Henry Guest House Museum
58 Livingston Ave.
Map / Directions to the Guest House
Map / Directions to all New Brunswick Revolutionary War Sites
The Henry Guest House is not open for tours. However, it is has rooms that are available for meeting space.
For more information, contact the New Brunswick Public Library at:

This house was built in 1760 by Henry Guest. Guest was a strong patriot, who corresponded with both John Adams and Thomas Paine. Paine, the author of Common Sense and The Crisis, stayed here in 1776.

Henry's son, Captain Moses Guest, served in the Revolutionary War, and was involved in the capture of British Lieutenant-Colonel John Simcoe, Commander of the Queen's Rangers.

The Guest house originally stood about a tenth of a mile north east of here, on Carroll Place (now called New Street) between Livingston Ave and George St.  It was moved to its current location, next to the New Brunswick Public Library, in 1925. [14]


1. ^ The monument/plaque was erected by the Freeholders of Middlesex County in 1930.
The bulleted items listed in the entry text are all mentioned on the plaque. However some additional information has been added to several of these items in the text for this entry.

2. ^ Erected by The Jersey Blue Chapter Daughters of The American Revolution, 1913

3. ^ Plaque erected by the Society of Colonial Wars in the State of New Jersey, November 2012
A Historical Sketch of Rutgers University
by Rutgers University Archivist Thomas J. Frusciano, available to be read on the Rutgers University Libraries website

4.  ^ Erected by the New Jersey Society Sons of the American Revolution, June 24, 1914

5.  ^ Historic plaque on the church

6.  ^ Plaque erected by The Jersey Blue Chapter - Daughters of the American Revolution 1908

7.  ^ Information from gravestones and markers in the cemetery
Stephen Kemble information from the Biographical Note to the Stephen Kemble Papers, 1780-1793 (Manuscripts Division William L. Clements Library University of Michigan)  Available online Here

8.  ^ Historical information plaque in front of the church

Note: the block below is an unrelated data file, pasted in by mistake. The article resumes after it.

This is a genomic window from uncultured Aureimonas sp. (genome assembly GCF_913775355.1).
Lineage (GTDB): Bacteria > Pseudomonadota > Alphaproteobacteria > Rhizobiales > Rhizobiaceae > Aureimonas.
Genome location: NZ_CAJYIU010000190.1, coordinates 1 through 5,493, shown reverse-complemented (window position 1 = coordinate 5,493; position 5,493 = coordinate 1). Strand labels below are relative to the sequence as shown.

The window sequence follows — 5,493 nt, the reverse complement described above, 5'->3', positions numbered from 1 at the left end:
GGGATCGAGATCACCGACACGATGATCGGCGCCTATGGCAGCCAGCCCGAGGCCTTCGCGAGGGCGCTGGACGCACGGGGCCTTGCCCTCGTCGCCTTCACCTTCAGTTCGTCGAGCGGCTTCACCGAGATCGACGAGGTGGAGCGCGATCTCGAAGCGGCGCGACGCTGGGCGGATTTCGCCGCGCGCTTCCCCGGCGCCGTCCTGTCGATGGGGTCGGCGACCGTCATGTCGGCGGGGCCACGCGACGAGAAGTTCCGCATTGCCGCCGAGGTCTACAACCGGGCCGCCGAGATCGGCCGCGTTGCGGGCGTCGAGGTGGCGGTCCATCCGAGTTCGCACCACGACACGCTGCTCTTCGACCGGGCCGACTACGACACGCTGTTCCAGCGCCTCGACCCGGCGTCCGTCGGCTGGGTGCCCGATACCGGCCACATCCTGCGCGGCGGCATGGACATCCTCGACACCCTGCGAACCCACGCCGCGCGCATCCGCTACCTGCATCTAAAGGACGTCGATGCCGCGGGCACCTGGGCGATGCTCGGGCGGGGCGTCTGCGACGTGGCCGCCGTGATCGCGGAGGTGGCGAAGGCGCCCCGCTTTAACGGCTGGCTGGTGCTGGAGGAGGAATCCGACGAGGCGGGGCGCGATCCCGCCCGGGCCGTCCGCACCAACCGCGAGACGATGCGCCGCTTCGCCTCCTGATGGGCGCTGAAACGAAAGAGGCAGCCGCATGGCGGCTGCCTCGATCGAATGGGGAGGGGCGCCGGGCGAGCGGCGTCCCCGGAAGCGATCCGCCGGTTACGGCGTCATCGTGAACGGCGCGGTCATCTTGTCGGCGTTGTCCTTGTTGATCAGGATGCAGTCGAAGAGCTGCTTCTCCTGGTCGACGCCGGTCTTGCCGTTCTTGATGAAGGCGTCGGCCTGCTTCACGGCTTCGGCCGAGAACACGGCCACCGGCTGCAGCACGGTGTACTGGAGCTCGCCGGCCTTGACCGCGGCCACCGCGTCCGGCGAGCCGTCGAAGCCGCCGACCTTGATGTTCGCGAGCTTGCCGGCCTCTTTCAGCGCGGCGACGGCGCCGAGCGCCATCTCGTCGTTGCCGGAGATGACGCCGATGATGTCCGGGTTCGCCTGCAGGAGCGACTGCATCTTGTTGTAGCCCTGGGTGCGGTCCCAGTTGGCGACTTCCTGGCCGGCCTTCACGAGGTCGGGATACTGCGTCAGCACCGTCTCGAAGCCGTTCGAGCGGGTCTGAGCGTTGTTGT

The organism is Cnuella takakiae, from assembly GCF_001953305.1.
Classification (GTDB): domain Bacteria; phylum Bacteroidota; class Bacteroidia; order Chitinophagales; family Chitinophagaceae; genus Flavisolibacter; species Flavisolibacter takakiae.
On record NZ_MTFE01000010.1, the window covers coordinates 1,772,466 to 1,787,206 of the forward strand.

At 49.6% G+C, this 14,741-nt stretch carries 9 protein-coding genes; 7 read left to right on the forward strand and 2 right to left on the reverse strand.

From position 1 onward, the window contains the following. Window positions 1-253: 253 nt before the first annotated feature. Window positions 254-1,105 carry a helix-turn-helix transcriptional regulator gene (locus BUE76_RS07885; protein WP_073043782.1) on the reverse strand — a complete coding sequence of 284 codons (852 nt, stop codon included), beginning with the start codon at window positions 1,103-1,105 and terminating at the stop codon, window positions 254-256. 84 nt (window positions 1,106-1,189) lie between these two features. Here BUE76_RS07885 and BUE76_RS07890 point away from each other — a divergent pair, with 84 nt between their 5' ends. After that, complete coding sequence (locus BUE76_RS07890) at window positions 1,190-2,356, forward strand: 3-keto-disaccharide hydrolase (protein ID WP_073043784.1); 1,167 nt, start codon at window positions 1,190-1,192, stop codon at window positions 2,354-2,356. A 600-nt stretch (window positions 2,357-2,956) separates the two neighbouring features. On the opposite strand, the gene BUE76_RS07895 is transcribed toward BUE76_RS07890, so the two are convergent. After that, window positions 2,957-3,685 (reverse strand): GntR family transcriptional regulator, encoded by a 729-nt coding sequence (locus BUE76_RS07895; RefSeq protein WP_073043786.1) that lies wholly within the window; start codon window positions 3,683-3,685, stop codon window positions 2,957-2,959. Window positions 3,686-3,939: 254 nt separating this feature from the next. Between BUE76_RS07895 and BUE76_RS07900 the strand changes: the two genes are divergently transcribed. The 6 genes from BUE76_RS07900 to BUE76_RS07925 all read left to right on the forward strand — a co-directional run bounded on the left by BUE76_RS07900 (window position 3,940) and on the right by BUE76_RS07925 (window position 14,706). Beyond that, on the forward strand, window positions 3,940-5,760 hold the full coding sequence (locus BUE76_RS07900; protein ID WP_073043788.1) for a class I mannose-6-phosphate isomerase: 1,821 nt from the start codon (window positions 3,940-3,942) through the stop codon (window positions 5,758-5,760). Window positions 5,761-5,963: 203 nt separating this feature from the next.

9.  ^ Names, dates, and military information from gravestone and markers in the cemetery

10. ^ Plaque on Buccleuch Mansion

11. ^ New Jersey Daughters of The American Revolution Website - Buccleuch Mansion page

12.  ^ Ron Chernow, Alexander Hamilton (New York: The Penguin Group, 2004) p.83-84
David Hackett Fischer, Washington's Crossing (New York, Oxford University Press, 2004) p.130-131

The quote from Captain Anderson is from Personal Recollections of Captain Enoch Anderson, an Officer of the Delaware Regiments in the Revolutionary War Pg 25, which is included in:
Historical and Biographical Papers Historical Society of Delaware Volume 2 (Wilmington: Historical Society of Delaware, 1895) Available to be read online at Google Books Here
Anderson does not mention Hamilton by name. He does state that he was "under the Command of Lord Stirling". Hamilton's Artillery Battery were also part of Lord Stirling's brigade.
  Anderson states that, "In the afternoon of the fifth of December, I think, the British appeared on the bank of the Raritan River". [emphasis added]
However, it appears that Anderson was incorrect in remembering the date, and that it actually occurred on the first. Anderson himself made the point that he was uncertain about the date, by writing "I think".

13.  ^ Plaque erected by the New Jersey Society of the American Revolution on November 10, 1916, the 150th anniversary of the founding of Rutgers college

14.  ^ Information about Henry and Moses Guest, and the Guest house, was drawn primarily from the Henry Guest House section of the Archives of The New Brunswick Free Public Library, available online Here.
  • If you visit these online Archives, look under the "Digital Archives" tab to see a copy of an original letter written from John Adams to Henry Guest in 1811.
  • The "Poems and Journal" of Captain Moses Guest were published in 1823, which included an account of his role in the capture of Simcoe. A description of this was included in:
"The Capture of Lieutenant-Colonel Simcoe, Commander of the Queen's Rangers," in Eugene F. McPike, ed.,Tales of our Forefathers and Biographical Annals of Families Allied to Those of McPike, Guest and Dumont (Albany NY: Joel Munsell's Sons, Publishers, 1891), 9 -19.  This book has been digitized and can be read at the Internet Archives Here.